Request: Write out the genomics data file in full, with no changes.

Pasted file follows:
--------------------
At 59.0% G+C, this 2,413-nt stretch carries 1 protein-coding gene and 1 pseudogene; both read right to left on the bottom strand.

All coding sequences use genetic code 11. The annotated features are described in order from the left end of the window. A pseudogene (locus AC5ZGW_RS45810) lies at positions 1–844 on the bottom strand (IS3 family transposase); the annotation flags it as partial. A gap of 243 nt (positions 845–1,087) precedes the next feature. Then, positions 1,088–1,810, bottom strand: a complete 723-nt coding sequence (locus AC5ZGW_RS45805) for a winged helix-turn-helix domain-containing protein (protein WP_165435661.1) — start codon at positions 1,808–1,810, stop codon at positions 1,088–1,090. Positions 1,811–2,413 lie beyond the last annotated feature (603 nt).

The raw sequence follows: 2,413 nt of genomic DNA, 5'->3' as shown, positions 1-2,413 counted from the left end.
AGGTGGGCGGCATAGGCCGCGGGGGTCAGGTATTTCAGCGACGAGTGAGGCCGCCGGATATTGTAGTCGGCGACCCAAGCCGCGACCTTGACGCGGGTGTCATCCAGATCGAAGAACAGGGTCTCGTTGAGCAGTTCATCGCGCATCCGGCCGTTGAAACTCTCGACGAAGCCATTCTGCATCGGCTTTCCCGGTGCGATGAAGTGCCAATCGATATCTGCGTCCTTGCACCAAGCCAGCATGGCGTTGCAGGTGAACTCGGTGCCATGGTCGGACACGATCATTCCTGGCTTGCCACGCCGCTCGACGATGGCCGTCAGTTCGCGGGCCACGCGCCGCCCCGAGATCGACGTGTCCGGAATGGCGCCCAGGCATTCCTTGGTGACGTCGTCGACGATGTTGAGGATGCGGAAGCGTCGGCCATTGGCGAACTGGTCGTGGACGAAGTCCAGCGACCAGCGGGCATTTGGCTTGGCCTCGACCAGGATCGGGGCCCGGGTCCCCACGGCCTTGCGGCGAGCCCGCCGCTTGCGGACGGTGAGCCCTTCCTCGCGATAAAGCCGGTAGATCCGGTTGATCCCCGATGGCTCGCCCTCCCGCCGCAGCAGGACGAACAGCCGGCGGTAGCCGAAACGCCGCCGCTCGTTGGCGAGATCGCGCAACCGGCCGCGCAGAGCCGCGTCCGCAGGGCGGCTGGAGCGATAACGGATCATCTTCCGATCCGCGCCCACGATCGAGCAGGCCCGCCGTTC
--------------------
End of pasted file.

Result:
At 59.0% G+C, this 2,413-nt stretch carries 1 protein-coding gene and 1 pseudogene; both read right to left on the bottom strand.

All coding sequences use genetic code 11. The annotated features are described in order from the left end of the window. A pseudogene (locus AC5ZGW_RS45810) lies at positions 1–844 on the bottom strand (IS3 family transposase); the annotation flags it as partial. A gap of 243 nt (positions 845–1,087) precedes the next feature. Then, positions 1,088–1,810, bottom strand: a complete 723-nt coding sequence (locus AC5ZGW_RS45805) for a winged helix-turn-helix domain-containing protein (protein WP_165435661.1) — start codon at positions 1,808–1,810, stop codon at positions 1,088–1,090. Positions 1,811–2,413 lie beyond the last annotated feature (603 nt).

The raw sequence follows: 2,413 nt of genomic DNA, 5'->3' as shown, positions 1-2,413 counted from the left end.
AGGTGGGCGGCATAGGCCGCGGGGGTCAGGTATTTCAGCGACGAGTGAGGCCGCCGGATATTGTAGTCGGCGACCCAAGCCGCGACCTTGACGCGGGTGTCATCCAGATCGAAGAACAGGGTCTCGTTGAGCAGTTCATCGCGCATCCGGCCGTTGAAACTCTCGACGAAGCCATTCTGCATCGGCTTTCCCGGTGCGATGAAGTGCCAATCGATATCTGCGTCCTTGCACCAAGCCAGCATGGCGTTGCAGGTGAACTCGGTGCCATGGTCGGACACGATCATTCCTGGCTTGCCACGCCGCTCGACGATGGCCGTCAGTTCGCGGGCCACGCGCCGCCCCGAGATCGACGTGTCCGGAATGGCGCCCAGGCATTCCTTGGTGACGTCGTCGACGATGTTGAGGATGCGGAAGCGTCGGCCATTGGCGAACTGGTCGTGGACGAAGTCCAGCGACCAGCGGGCATTTGGCTTGGCCTCGACCAGGATCGGGGCCCGGGTCCCCACGGCCTTGCGGCGAGCCCGCCGCTTGCGGACGGTGAGCCCTTCCTCGCGATAAAGCCGGTAGATCCGGTTGATCCCCGATGGCTCGCCCTCCCGCCGCAGCAGGACGAACAGCCGGCGGTAGCCGAAACGCCGCCGCTCGTTGGCGAGATCGCGCAACCGGCCGCGCAGAGCCGCGTCCGCAGGGCGGCTGGAGCGATAACGGATCATCTTCCGATCCGCGCCCACGATCGAGCAGGCCCGCCGTTC